Caden Goss

Caden Goss

 

Todd Dickerson, the Fort Gibson cross country coach, has had a bird’s eye view of how Caden Goss goes about his business.

“He puts in a ton of work. One of the state’s best regimens of getting his body ready,” he said about this year’s Phoenix Male Athlete of the Year in the sport. “Early mornings, lots of miles. He just works at it.”

That work cut more than a minute off his state time as a sophomore, going from 17 minutes, 42 seconds to a Class 4A 5K championship time of 16:15.81, that coming on a muddier surface at a rain-soaked Gordon Cooper Technology Center course in Shawnee that made a hilly course even more difficult. 

He was 14th as a sophomore. Now, he’s the first Fort Gibson runner to win state gold in the sport.

“(The conditions) affected my time but it was still a pretty good time on that course because it’s already tough as it is — pretty hilly,” Goss said. 

His training mix involved speed work of 1K to 2K repeats twice a week and then some 400s, or shorter stuff such as 200 to 400 five times just to get the legs turned over. In between, he said, he would have easy runs such as seven separate miles at a 7- to 7 1/2-minute pace to help the body recover. Combine that with long runs increasing in speed by the mile, and some light weights and strength work a couple times a week, and there you have it.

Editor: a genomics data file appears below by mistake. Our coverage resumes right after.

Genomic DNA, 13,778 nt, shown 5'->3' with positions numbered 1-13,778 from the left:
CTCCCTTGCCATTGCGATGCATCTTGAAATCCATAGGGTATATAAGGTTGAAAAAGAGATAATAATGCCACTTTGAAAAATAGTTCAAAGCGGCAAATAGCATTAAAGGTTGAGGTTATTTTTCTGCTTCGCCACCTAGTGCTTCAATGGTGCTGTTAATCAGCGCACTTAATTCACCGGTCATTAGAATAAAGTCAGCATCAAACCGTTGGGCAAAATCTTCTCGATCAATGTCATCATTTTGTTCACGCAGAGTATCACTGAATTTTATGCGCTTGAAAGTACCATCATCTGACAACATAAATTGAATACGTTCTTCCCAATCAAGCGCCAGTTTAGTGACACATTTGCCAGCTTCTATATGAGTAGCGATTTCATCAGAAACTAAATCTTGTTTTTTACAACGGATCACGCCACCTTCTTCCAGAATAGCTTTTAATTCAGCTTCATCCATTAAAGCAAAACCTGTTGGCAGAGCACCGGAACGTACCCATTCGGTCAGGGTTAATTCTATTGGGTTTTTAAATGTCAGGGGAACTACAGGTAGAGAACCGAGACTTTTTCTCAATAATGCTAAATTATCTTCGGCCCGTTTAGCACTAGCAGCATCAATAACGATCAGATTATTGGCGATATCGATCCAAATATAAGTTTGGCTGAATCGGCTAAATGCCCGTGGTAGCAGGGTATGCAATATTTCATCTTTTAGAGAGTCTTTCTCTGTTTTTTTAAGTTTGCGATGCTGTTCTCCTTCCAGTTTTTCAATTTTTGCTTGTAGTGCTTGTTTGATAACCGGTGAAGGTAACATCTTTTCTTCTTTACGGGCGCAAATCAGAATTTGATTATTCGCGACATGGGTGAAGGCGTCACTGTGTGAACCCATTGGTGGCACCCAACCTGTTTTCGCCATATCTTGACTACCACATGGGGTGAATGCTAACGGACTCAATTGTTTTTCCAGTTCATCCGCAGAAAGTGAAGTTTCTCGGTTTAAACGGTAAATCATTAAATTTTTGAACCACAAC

“All total, up to about 50 miles a week on average,” he said.

Goss won seven of 10 meets this year. One of those he didn’t was the Chile Pepper Invitational at the University of Arkansas, a 35th place finish against 770 other runners from multiple states and classifications. Jackson Salsman of Mount St. Mary’s, who edged him for the state title in last spring’s 4A 3,200 run but moved up to 5A this year in cross country, ran a 16:54.5 to  Goss’s 16:14.

Not bad for a guy who started running in third grade.

“I didn’t actually start really kicking it ’til around seventh and eighth grade when I was one of the faster ones and I liked the success, and it propelled me to where I’m at today,” he said.

He credits his parents, Dean and Michelle, for their part in those years.

“Couldn’t have been where I’m at without them and my coaches,” he said.

Pitt State and Rogers State have offered but his times, now into the Division I range, will bring about some other opportunities.

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